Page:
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Vincent v. Munster

United States District Court, E.D. Louisiana

April 18, 2018

MARIAN VINCENT
v.
JARED MUNSTER

         SECTION: “H” (1)

          ORDER AND REASONS

          JANE TRICHE MILAZZO UNITED STATES DISTRICT JUDGE

         Before the Court is Defendant's Motion to Dismiss (Doc. 10). For the following reasons, the Motion is GRANTED.

         BACKGROUND

         Plaintiff Marian Vincent, appearing pro se, brings this § 1983 claim against Jared Munster, the New Orleans Director of Safety and Permits, arising out of the revocation of her taxi driver's permit and Certificate of Public Necessity and Convenience (“CPNC”). Plaintiff's Complaint, although rambling and often times incomprehensible, appears to allege a violation of her due process rights, as well as violations of the Administrative Procedure Act.

         Defendant moves for dismissal of Plaintiff's Complaint, arguing (1) that her claims are prescribed, (2) that Defendant has qualified immunity, and (3) that Plaintiff fails to state a claim. Because this Court ultimately finds that Plaintiff's claims are prescribed, it need not address Defendant's other arguments.

         LEGAL STANDARD

         To survive a Rule 12(b)(6) motion to dismiss, a plaintiff must plead enough facts “to state a claim for relief that is plausible on its face.”[1] A claim is “plausible on its face” when the pleaded facts allow the court to “draw reasonable inference that the defendant is liable for the misconduct alleged.”[2]A court must accept the complaint's factual allegations as true and must “draw all reasonable inferences in the plaintiff's favor.”[3] The court need not, however, accept as true legal conclusions couched as factual allegations.[4] To be legally sufficient, a complaint must establish more than a “sheer possibility” that the plaintiff's claims are true.[5] If it is apparent from the face of the complaint that an insurmountable bar to relief exists and the plaintiff is not entitled to relief, the court must dismiss the claim.[6] The court's review is limited to the complaint and any documents attached to the motion to dismiss that are central to the claim and referenced by the complaint.[7]

         LAW AND ANALYSIS

         Defendant first argues that Plaintiff's claims have prescribed because, according to the Complaint, the revocation of which she complains occurred on August 19, 2015. When Congress enacted section 1983 it neglected to provide a limitations period for claims brought pursuant to the statute.[8] Federal courts have filled this gap by borrowing state law limitations periods.[9] Accordingly, Louisiana's one-year prescriptive period for delictual actions applies to Plaintiff's claims.[10] “For purposes of calculating the limitations period, a § 1983 cause of action accrues when the plaintiff knows or has reason to know of the injury which forms the basis of his action. The Supreme Court has held that prescription begins to run at the point when the plaintiff can file suit and obtain relief.”[11] Accordingly, prescription on Plaintiff's claims arising out of the revocation of her taxi driver's permit and CPNC commenced to run when she received the letter of revocation on August 19, 2015. Plaintiff's claims had therefore prescribed by August 19, 2016. This suit was not filed until February 6, 2017.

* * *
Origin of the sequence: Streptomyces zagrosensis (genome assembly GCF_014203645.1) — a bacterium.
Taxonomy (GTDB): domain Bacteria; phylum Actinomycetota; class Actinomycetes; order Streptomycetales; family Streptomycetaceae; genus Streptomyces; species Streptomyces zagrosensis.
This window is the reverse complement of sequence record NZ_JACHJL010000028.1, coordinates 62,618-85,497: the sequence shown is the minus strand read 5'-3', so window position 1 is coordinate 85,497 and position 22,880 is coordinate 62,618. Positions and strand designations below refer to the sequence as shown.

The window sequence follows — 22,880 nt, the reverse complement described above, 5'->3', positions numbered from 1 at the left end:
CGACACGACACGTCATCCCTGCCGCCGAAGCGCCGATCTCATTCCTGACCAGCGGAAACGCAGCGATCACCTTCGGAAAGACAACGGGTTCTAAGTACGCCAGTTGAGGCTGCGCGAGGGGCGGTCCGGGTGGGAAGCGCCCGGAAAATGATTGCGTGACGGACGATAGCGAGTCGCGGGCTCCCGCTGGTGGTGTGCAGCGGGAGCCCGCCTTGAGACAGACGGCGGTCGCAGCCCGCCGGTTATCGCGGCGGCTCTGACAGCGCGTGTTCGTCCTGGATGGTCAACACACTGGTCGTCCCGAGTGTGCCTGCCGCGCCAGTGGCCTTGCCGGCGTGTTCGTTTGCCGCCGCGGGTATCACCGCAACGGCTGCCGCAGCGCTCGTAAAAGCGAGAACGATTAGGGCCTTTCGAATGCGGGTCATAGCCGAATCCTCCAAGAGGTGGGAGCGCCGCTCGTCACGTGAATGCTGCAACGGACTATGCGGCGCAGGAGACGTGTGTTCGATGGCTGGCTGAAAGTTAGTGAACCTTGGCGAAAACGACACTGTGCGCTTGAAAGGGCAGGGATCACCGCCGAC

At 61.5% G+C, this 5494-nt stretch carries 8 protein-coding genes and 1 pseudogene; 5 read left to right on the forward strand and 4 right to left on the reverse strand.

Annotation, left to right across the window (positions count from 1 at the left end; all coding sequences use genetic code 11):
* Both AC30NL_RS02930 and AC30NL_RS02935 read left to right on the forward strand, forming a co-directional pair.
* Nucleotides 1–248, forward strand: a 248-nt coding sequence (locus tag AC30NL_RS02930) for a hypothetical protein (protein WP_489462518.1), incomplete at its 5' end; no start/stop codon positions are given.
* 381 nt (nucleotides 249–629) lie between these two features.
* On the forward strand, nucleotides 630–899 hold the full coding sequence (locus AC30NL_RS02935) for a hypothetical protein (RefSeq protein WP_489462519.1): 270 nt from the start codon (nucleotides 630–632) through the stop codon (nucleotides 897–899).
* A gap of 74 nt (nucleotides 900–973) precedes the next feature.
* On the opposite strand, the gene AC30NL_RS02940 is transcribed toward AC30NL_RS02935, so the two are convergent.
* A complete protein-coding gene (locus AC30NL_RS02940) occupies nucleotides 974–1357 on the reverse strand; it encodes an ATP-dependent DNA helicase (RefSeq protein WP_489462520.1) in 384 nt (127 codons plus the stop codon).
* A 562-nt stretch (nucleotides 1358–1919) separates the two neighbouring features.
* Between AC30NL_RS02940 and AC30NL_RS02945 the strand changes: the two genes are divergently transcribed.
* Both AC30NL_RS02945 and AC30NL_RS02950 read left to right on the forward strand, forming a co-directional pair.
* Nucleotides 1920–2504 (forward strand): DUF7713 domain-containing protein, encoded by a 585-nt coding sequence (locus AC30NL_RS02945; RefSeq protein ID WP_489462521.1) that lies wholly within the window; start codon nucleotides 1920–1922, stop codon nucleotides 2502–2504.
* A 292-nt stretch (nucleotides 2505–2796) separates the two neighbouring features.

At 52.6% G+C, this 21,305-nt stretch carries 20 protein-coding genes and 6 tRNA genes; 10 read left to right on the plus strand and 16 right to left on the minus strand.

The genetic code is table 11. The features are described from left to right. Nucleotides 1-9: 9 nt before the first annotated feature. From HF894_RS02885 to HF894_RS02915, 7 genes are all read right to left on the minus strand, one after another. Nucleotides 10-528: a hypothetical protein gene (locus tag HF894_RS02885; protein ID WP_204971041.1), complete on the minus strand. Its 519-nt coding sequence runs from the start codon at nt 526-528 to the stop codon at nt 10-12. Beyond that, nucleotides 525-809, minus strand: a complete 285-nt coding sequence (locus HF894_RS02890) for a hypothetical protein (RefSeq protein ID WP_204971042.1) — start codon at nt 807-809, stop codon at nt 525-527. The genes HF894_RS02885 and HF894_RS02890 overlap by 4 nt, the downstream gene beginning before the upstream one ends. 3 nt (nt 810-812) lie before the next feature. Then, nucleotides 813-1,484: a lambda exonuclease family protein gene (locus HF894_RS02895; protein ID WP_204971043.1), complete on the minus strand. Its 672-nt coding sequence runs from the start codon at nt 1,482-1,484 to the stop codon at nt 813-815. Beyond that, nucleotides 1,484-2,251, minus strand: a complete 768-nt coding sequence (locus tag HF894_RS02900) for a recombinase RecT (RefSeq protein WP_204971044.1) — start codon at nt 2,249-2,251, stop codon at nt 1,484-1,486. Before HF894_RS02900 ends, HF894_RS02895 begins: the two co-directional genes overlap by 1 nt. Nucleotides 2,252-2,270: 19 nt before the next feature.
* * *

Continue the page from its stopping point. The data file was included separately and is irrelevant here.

Plaintiff argues that prescription was tolled while she appealed the revocation to the state district and appeals courts. “Consistent with the practice of borrowing state statutes of limitations for § 1983 claims, federal courts also look to state law for its tolling provisions.”[12] “Louisiana law provides that under certain circumstances, prior filing or pendency or a similar suit in a court of competent jurisdiction and venue interrupts prescription of the cause of action.”[13] Under Louisiana law, “[p]rescription is interrupted when . . . the obligee commences action against the obligor, in a court of competent jurisdiction and venue.”[14] Stated differently, “[t]he filing of suit in a competent jurisdiction and venue interrupts any kind of prescription as to the causes of action therein sued upon.”[15] “Accordingly, the prescriptive period is only interrupted as to the causes of action filed in the earlier suit.”[16]

         From the face of the Complaint before this Court, Plaintiff's state court appeal does not appear to have brought any federal constitutional claims. Plaintiff has provided the Court with the state trial court's judgment in which it addresses only whether Defendant was arbitrary and capricious in revoking Plaintiff's license and CPNC. There is no indication in the record before this Court that Plaintiff brought claims regarding the violation of her federal constitutional rights in the state court action.[17] Plaintiff's state court action does not toll prescription merely because it arises out of the same facts at issue here.[18] “[T]he filing of [a] suit in state court alleging only state law claims . . . d[oes] not interrupt the prescriptive period with respect to the federal claims.”[19] Accordingly, the state court appeal did not toll prescription, and Plaintiffs claims are prescribed.

         CONCLUSION

         For the foregoing reasons, Plaintiffs claims are ...


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